The executive director of NumbersUSA, Roy Beck, was right when he said transplants are about rationing. It's a needs-based system, but one that should also have built in it a legality component for those competent enough to seek their own health care. Basically, if you are in your twenties, like the two illegal immigrants in the article who are awaiting further transplants, there's a reason you're kicked off the state health care bill. You are old enough to make any decision you want, and perhaps the first one is to go home.

Home being, in these cases, Mexico. Seek its donor lists, wait with your countrymen, allow our citizens who paid for your livers - plural - to get one of their own, because they deserve it more than you. I know you couldn't choose where you were born, that those of us in the US don't realize how good we have it. It's a foregone conclusion!

But if you want to stay here, to take our benefits without putting anything else in the pot, how dare you demand our service.

Jose Lopez, the other illegal 20-year-old in the article awaiting another transplant, said, "You can't just leave a person to die. That's pretty much what they're telling me: 'You're illegally here. We're just gonna let you die.'"

Damn you for placing that burden on us! For putting the responsibility of your life at our feet! The sword of human dignity cuts both ways. If you want to live, don't say it's our ethical imperative to provide that life; man up! Run back across the border, apply for a worker visa, for citizenship or stay there and use your own nation's health care system.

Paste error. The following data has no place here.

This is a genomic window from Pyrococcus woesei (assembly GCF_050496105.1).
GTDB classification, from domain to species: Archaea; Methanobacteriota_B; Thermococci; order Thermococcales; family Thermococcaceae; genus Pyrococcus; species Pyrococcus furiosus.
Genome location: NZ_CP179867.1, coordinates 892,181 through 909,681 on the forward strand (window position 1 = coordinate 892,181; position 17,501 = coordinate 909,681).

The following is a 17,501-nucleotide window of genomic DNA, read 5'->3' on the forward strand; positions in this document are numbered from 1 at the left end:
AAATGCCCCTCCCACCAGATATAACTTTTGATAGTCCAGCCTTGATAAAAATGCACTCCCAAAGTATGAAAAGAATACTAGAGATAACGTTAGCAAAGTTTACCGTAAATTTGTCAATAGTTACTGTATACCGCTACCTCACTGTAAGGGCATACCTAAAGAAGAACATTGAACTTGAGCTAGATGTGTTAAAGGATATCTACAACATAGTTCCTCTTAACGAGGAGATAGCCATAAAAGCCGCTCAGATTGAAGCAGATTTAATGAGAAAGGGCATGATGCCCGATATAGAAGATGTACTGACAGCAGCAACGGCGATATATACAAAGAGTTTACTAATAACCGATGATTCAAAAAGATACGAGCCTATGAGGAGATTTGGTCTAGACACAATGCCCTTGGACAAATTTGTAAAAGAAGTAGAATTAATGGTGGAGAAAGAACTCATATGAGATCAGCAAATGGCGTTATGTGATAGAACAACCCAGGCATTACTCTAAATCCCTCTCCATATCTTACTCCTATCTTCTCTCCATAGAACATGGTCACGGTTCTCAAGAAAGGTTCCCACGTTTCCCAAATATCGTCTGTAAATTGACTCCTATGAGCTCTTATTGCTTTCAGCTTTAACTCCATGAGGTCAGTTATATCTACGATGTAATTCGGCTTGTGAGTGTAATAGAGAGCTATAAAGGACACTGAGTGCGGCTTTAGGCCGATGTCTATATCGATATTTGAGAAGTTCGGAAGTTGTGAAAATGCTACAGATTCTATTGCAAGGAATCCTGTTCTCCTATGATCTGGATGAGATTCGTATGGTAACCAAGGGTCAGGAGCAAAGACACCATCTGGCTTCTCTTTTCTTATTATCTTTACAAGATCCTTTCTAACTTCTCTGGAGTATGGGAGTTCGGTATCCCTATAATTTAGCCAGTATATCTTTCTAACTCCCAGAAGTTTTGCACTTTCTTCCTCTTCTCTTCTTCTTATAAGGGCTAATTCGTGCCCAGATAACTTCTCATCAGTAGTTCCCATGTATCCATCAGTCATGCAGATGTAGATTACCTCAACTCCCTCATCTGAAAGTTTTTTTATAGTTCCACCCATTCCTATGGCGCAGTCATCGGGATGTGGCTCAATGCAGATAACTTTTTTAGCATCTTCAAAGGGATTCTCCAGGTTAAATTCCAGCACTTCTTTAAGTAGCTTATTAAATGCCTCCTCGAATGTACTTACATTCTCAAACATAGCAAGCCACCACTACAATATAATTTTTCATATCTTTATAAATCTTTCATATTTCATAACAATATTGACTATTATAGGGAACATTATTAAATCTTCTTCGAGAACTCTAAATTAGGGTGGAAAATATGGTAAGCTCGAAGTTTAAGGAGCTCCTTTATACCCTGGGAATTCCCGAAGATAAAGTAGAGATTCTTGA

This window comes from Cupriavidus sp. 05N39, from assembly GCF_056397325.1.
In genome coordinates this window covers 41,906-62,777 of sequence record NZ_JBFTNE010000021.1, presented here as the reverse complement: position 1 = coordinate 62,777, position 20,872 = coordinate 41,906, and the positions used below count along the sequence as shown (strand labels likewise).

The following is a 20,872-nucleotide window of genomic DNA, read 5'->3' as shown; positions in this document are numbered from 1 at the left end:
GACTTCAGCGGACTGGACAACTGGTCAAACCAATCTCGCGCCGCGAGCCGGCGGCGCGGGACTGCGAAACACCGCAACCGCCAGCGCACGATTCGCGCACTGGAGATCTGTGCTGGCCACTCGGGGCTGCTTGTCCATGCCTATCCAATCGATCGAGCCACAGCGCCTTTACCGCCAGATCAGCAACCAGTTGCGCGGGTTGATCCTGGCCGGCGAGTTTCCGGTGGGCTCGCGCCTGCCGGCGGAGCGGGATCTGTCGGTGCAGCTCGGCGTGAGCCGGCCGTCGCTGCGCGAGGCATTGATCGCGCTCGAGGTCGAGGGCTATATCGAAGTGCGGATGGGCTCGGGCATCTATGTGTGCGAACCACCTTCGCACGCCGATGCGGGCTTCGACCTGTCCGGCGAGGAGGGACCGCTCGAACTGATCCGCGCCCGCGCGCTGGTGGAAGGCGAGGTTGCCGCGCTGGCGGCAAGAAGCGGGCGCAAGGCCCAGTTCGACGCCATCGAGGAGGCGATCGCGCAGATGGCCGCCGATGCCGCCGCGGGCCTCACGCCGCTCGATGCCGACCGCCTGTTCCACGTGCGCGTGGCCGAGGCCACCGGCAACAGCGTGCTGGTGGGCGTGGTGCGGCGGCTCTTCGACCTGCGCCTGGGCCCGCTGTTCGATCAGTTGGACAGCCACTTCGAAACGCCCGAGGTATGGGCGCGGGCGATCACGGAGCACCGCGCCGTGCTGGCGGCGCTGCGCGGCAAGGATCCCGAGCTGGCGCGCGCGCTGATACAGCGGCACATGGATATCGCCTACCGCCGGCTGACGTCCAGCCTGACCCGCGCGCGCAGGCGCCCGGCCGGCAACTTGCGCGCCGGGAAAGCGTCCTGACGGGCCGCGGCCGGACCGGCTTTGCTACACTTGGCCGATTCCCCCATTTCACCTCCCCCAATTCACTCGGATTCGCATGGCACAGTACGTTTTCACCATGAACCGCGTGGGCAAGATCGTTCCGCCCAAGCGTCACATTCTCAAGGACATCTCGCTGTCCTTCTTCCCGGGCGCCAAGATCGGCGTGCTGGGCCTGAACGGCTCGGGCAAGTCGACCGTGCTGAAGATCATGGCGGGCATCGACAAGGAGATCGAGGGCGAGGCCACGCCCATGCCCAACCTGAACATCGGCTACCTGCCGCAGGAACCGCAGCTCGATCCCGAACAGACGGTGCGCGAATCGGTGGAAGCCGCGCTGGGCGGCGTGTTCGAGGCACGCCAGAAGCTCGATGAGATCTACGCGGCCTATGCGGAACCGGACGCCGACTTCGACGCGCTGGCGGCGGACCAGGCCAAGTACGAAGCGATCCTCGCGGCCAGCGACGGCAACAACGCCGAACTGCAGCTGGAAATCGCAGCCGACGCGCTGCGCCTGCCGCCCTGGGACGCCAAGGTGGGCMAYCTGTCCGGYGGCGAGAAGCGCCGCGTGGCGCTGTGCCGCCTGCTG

It is not the responsibility of the United States to care for the world. I'm no isolationist, but on this there can be no argument. We have to order our own house, heal our own people who are in dire straights. The plight of a Mexican child with a bum kidney or livery might be heart-rending to hear, but if it's the difference between them and the child of an Ohio steelworker, or a Dakotan farmer or a Maine fisherman, there's no choice. I place us before them.

"Selfish" easily describes that action, but it's a small word for this, and makes the action small by relation. But this isn't a kid in a playground pouting and taking his ball home; it has to do with protecting the health, welfare and future of a whole nation. The more we allow programs like Medi-Cal, which seems to be a loophole program letting illegals get medical service at the cost of the state, to prosper, the less service we offer our own.

Think of it this way. Ana Puente, conservatively, has cost the state of California at least $1,000,000 (unadjusted) over the last two decades, Jose Lopez a little less. These two - just two - illegal immigrants by the end of the year, if all goes to plan, will have spent over $2,500,000 overall in California-taxpayer money by manipulating the structure of state health care systems. Illegal immigrants, mind you.